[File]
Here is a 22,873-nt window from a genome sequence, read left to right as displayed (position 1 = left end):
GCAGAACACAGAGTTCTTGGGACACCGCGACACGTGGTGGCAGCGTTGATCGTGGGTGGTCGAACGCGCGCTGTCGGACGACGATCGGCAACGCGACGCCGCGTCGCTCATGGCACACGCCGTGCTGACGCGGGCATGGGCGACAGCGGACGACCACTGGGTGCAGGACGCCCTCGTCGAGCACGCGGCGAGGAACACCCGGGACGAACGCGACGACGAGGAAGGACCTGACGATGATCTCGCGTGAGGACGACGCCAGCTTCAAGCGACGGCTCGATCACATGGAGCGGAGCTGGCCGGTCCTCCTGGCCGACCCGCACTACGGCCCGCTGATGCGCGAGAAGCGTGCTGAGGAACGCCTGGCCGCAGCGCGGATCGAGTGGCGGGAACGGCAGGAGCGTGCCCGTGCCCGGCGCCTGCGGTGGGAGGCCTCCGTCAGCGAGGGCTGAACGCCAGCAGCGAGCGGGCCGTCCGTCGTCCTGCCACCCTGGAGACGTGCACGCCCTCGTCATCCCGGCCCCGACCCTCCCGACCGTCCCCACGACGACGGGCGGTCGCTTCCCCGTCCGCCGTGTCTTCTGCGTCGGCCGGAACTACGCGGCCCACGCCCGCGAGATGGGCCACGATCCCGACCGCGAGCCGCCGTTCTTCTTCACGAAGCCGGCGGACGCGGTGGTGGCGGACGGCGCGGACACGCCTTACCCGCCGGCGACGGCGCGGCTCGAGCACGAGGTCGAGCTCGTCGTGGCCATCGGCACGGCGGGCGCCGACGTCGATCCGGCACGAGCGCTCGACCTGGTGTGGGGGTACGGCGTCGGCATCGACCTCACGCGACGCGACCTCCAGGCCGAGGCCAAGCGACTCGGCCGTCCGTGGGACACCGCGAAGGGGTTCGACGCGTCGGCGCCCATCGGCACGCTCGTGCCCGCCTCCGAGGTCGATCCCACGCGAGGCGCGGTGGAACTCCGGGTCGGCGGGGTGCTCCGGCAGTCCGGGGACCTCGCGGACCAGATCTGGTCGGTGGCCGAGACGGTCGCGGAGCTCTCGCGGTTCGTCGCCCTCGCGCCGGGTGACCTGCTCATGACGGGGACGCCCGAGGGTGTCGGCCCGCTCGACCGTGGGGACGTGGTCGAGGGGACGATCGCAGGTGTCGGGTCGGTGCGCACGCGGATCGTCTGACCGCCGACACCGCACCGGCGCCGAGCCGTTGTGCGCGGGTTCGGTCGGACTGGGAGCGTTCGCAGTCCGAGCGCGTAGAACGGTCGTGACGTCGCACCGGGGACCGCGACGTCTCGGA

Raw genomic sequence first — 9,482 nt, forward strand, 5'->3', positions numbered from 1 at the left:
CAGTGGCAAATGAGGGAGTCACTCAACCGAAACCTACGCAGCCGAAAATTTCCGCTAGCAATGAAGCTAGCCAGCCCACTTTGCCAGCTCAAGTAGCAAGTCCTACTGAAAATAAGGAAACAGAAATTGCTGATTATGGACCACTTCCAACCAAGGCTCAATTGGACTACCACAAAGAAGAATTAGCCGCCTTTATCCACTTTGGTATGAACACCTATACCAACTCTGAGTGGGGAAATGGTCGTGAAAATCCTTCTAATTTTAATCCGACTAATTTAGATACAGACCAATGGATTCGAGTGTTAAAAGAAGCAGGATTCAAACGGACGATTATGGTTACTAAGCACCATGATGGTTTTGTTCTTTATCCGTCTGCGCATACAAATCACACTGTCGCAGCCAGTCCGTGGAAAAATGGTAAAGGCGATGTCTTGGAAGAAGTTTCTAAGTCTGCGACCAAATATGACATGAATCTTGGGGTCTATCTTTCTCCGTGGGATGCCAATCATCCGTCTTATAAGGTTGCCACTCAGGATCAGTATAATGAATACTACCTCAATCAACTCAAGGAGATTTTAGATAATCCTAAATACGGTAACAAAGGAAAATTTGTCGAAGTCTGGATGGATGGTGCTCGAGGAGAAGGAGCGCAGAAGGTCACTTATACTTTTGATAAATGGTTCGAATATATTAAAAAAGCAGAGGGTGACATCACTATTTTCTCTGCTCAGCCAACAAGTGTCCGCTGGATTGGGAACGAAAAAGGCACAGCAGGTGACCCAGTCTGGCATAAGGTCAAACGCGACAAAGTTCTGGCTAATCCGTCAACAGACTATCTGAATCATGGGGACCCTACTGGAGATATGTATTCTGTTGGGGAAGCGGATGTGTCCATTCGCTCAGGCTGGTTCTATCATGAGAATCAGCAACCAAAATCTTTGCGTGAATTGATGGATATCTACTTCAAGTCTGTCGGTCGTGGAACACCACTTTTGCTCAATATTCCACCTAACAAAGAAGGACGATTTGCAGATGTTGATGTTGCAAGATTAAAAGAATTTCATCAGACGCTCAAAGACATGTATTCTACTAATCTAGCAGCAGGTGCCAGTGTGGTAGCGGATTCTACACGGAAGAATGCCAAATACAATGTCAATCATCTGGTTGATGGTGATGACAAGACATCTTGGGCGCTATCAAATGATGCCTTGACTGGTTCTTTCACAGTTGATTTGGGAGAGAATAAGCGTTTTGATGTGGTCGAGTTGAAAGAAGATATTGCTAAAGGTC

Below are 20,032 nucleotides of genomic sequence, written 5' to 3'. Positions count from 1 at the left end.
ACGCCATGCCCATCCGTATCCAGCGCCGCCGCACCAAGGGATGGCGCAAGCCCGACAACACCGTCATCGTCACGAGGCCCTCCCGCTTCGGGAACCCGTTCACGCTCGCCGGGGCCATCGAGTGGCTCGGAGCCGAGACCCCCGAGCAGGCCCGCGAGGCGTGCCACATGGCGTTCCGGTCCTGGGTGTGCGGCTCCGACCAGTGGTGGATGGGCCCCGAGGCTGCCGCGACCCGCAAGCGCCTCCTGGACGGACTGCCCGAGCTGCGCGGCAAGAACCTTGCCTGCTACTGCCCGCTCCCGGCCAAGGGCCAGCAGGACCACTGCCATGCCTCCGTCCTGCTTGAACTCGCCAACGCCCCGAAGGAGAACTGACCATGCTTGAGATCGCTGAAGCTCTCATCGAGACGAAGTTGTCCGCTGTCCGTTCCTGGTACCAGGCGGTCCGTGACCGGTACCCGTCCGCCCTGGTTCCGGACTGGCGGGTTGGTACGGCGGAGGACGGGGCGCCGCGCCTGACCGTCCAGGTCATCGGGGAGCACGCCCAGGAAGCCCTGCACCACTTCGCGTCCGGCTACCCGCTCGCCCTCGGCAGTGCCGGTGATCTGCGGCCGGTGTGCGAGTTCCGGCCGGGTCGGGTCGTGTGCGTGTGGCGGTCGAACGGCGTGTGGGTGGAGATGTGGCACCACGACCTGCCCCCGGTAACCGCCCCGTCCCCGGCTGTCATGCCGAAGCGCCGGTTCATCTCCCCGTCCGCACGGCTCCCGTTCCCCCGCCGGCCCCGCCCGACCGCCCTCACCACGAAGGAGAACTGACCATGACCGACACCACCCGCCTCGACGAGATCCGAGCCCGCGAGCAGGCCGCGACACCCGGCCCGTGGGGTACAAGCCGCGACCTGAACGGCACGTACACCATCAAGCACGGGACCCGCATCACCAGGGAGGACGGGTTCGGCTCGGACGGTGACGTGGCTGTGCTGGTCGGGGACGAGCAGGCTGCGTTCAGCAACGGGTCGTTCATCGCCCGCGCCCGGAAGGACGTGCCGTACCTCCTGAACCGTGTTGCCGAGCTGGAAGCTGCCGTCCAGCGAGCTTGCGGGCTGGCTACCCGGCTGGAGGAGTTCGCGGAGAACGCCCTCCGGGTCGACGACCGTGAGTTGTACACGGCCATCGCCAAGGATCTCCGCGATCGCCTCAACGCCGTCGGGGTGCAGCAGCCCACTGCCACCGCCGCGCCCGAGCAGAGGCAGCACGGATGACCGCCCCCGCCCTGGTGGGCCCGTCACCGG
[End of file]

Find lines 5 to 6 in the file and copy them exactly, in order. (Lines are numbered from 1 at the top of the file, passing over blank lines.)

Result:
Below are 20,032 nucleotides of genomic sequence, written 5' to 3'. Positions count from 1 at the left end.
ACGCCATGCCCATCCGTATCCAGCGCCGCCGCACCAAGGGATGGCGCAAGCCCGACAACACCGTCATCGTCACGAGGCCCTCCCGCTTCGGGAACCCGTTCACGCTCGCCGGGGCCATCGAGTGGCTCGGAGCCGAGACCCCCGAGCAGGCCCGCGAGGCGTGCCACATGGCGTTCCGGTCCTGGGTGTGCGGCTCCGACCAGTGGTGGATGGGCCCCGAGGCTGCCGCGACCCGCAAGCGCCTCCTGGACGGACTGCCCGAGCTGCGCGGCAAGAACCTTGCCTGCTACTGCCCGCTCCCGGCCAAGGGCCAGCAGGACCACTGCCATGCCTCCGTCCTGCTTGAACTCGCCAACGCCCCGAAGGAGAACTGACCATGCTTGAGATCGCTGAAGCTCTCATCGAGACGAAGTTGTCCGCTGTCCGTTCCTGGTACCAGGCGGTCCGTGACCGGTACCCGTCCGCCCTGGTTCCGGACTGGCGGGTTGGTACGGCGGAGGACGGGGCGCCGCGCCTGACCGTCCAGGTCATCGGGGAGCACGCCCAGGAAGCCCTGCACCACTTCGCGTCCGGCTACCCGCTCGCCCTCGGCAGTGCCGGTGATCTGCGGCCGGTGTGCGAGTTCCGGCCGGGTCGGGTCGTGTGCGTGTGGCGGTCGAACGGCGTGTGGGTGGAGATGTGGCACCACGACCTGCCCCCGGTAACCGCCCCGTCCCCGGCTGTCATGCCGAAGCGCCGGTTCATCTCCCCGTCCGCACGGCTCCCGTTCCCCCGCCGGCCCCGCCCGACCGCCCTCACCACGAAGGAGAACTGACCATGACCGACACCACCCGCCTCGACGAGATCCGAGCCCGCGAGCAGGCCGCGACACCCGGCCCGTGGGGTACAAGCCGCGACCTGAACGGCACGTACACCATCAAGCACGGGACCCGCATCACCAGGGAGGACGGGTTCGGCTCGGACGGTGACGTGGCTGTGCTGGTCGGGGACGAGCAGGCTGCGTTCAGCAACGGGTCGTTCATCGCCCGCGCCCGGAAGGACGTGCCGTACCTCCTGAACCGTGTTGCCGAGCTGGAAGCTGCCGTCCAGCGAGCTTGCGGGCTGGCTACCCGGCTGGAGGAGTTCGCGGAGAACGCCCTCCGGGTCGACGACCGTGAGTTGTACACGGCCATCGCCAAGGATCTCCGCGATCGCCTCAACGCCGTCGGGGTGCAGCAGCCCACTGCCACCGCCGCGCCCGAGCAGAGGCAGCACGGATGACCGCCCCCGCCCTGGTGGGCCCGTCACCGG